An FT article titled in jocose fashion something like “beware of the beardies”, drew attention towards those elements in the LibDem Constitution designed to prevent any radical changes to the party’s relationship with other parties.
A series of obscure rules buried in the Lib Dem “constitutions” (184 pages) and “business motions” give the party’s left-leaning activists considerable clout over their leader, particularly when it comes to deals with minority governments.
The so-called ‘triple lock’ was appparently introduced under Ashdown, and leaves the leadership obliged to seek several different supermajorities in certain situations.
On the surface, such attention is unwelcome, given Nick’s superb recent efforts (also FT) to get the Lib Dems rebranded as the party that holds the sensible middle ground between nutcase spendingcutters on the Right and wishful deficit deniers on the Left. It is no good having the most respected Shadow Chancellor in modern history and a sound grasp of the difficult dynamics of this situation (see Chris Giles’ wondeful post on this) if you can’t do anything about it, without a cumbersome and uncertain process of internal party haggling.
Martin Kettle in the conference programme makes a flattering comparison between LibDem Conferences and the ‘stage managed rallies’ with ‘heavily vetted and coached speakers’ of the other Parties. He writes:
“Among the main UK-wide parties, Liberal Democrats are the only ones whose conference is not from beginning to end a stich-up”.
And I love every minute of them. But I am not sure that a bond market investor eavesdropping upon a ferocious speech defending public spending at all costs would applaud the democracy, rather than question the maths. From the FT article:
Richard Batty, investment director of strategy at Standard Life Investments, said: “This is a laborious process, which could take time to resolve and lead to a delay in the setting up of a coalition government. That creates short-term risks for the government bond markets.”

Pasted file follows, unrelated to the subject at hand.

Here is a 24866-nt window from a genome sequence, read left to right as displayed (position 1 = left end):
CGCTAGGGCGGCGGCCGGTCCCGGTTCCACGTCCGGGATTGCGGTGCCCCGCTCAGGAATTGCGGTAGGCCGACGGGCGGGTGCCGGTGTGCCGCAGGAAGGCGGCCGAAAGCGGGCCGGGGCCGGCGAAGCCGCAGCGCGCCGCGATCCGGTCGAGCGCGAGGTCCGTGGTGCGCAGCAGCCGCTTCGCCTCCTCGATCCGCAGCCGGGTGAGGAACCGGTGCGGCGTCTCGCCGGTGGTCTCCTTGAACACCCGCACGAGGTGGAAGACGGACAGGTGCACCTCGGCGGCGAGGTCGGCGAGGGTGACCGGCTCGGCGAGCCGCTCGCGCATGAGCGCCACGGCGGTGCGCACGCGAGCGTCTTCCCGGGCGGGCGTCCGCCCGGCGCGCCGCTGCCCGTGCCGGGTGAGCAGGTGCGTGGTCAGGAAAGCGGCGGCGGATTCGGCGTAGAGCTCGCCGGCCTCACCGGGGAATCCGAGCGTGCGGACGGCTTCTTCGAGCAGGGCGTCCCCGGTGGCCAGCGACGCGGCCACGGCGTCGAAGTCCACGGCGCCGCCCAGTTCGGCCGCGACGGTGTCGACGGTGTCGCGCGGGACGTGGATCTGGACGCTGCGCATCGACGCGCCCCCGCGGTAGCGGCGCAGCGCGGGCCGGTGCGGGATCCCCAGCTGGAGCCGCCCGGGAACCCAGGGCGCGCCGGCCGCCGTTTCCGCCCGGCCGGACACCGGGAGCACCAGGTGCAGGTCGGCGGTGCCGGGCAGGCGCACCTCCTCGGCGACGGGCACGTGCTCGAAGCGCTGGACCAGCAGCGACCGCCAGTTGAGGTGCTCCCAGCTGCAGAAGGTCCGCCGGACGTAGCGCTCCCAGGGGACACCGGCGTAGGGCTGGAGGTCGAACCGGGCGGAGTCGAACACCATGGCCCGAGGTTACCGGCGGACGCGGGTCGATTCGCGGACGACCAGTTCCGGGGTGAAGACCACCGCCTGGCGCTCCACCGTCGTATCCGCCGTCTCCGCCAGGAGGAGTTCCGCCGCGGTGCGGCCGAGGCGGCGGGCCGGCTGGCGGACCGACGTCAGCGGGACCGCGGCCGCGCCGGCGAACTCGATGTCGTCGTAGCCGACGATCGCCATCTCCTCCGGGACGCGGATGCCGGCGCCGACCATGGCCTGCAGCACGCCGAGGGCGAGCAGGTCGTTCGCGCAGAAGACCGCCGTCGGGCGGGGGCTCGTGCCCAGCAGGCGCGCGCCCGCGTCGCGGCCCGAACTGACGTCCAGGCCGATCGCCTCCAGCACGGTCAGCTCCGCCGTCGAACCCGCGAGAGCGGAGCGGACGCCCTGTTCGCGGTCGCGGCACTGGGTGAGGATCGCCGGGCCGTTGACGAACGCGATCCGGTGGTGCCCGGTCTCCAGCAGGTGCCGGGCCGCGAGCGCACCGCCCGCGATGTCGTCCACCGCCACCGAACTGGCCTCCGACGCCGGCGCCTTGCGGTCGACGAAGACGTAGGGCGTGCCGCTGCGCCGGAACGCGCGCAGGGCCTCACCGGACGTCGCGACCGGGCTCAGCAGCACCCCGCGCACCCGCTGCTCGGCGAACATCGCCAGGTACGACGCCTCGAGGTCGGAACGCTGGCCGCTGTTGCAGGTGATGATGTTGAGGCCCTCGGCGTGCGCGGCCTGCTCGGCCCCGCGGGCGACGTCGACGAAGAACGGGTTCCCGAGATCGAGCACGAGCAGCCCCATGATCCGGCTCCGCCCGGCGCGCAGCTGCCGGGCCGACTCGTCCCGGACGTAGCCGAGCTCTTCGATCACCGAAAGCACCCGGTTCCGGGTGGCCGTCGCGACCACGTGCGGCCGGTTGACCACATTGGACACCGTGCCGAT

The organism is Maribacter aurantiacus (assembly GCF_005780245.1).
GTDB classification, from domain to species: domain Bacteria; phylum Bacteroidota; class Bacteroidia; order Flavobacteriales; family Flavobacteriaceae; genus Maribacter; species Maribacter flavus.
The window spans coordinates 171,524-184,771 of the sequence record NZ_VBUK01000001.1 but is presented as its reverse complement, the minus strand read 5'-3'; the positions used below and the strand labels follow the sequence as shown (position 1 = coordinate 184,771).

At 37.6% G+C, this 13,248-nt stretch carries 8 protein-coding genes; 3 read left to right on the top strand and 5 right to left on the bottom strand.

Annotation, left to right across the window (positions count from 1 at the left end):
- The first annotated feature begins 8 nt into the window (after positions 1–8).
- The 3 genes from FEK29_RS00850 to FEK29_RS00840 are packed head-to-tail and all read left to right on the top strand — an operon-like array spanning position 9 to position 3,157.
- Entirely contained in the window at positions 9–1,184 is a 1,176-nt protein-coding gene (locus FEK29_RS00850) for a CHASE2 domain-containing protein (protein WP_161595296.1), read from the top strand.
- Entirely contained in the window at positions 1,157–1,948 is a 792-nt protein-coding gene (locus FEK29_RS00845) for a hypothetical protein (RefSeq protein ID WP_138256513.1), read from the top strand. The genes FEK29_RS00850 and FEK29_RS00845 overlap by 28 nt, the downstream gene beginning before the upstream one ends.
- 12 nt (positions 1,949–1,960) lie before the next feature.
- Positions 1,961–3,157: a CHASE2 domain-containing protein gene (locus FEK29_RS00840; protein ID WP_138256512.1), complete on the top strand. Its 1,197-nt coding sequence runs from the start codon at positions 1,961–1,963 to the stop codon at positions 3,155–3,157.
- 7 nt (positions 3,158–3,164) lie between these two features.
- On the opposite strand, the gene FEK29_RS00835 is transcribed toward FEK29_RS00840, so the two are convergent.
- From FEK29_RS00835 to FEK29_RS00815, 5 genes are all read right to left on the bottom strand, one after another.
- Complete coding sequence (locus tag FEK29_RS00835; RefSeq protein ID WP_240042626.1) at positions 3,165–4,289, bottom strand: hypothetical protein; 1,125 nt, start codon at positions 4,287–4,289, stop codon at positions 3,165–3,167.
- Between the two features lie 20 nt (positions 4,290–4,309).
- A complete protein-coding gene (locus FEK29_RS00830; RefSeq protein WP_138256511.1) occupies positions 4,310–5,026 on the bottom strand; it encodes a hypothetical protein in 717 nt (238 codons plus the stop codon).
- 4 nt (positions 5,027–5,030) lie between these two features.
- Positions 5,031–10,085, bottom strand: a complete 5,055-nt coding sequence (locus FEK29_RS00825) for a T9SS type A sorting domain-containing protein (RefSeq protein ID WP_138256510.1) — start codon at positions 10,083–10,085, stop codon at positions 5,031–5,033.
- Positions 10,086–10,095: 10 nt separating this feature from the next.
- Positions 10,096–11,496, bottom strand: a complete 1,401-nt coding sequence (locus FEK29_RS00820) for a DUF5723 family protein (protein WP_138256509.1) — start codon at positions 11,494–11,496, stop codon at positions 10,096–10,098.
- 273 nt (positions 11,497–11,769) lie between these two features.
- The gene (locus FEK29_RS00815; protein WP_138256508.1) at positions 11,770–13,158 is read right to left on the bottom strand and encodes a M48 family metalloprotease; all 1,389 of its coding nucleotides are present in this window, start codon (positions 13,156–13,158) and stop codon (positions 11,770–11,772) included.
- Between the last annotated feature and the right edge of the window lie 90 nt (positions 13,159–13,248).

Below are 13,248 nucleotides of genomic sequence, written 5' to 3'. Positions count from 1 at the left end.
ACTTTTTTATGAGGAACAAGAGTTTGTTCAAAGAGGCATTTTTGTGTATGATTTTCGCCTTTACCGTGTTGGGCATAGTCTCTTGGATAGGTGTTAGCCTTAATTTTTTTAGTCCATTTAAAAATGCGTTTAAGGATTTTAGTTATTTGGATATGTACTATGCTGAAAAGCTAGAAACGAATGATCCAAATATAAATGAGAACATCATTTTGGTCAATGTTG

I agree with Liberal Vision that the triple lock needs to be neutralised for Parliamentary negotiations about taxing, spending, and repaying our creditors. The vast majority of the voters who will be responsible for sending (we hope) 60+ Lib Dems into Westminster this spring think they are in a representative democracy, selecting a man or woman to take his or her own choices in Parliament. They do not think they are giving something they have never heard of a final say over our credit rating, no matter how diligent and worthy the members of that body might be. And if this worries someone like me, imagine how it could be used during the campaign.
As Angela writes, “If we want to claim that a hung Parliament is not necessarily a bad thing and that the markets needn’t panic, we at least need to have our own rules sorted out”
I would love to be able to twist this post around and say “surface impressions are misleading”. But in this case they strike me as true. The FT article suggests, somewhat optimistically, that Nick may be able to use a threat to ‘take it to the beardies’ as a way of gaining negotiational traction with a Conservative or Labour adversary this summer. I cannot imagine this working in the LibDems’ favour. Pure democracy is much easier in the wilderness, and in this case it could be a good way of staying there.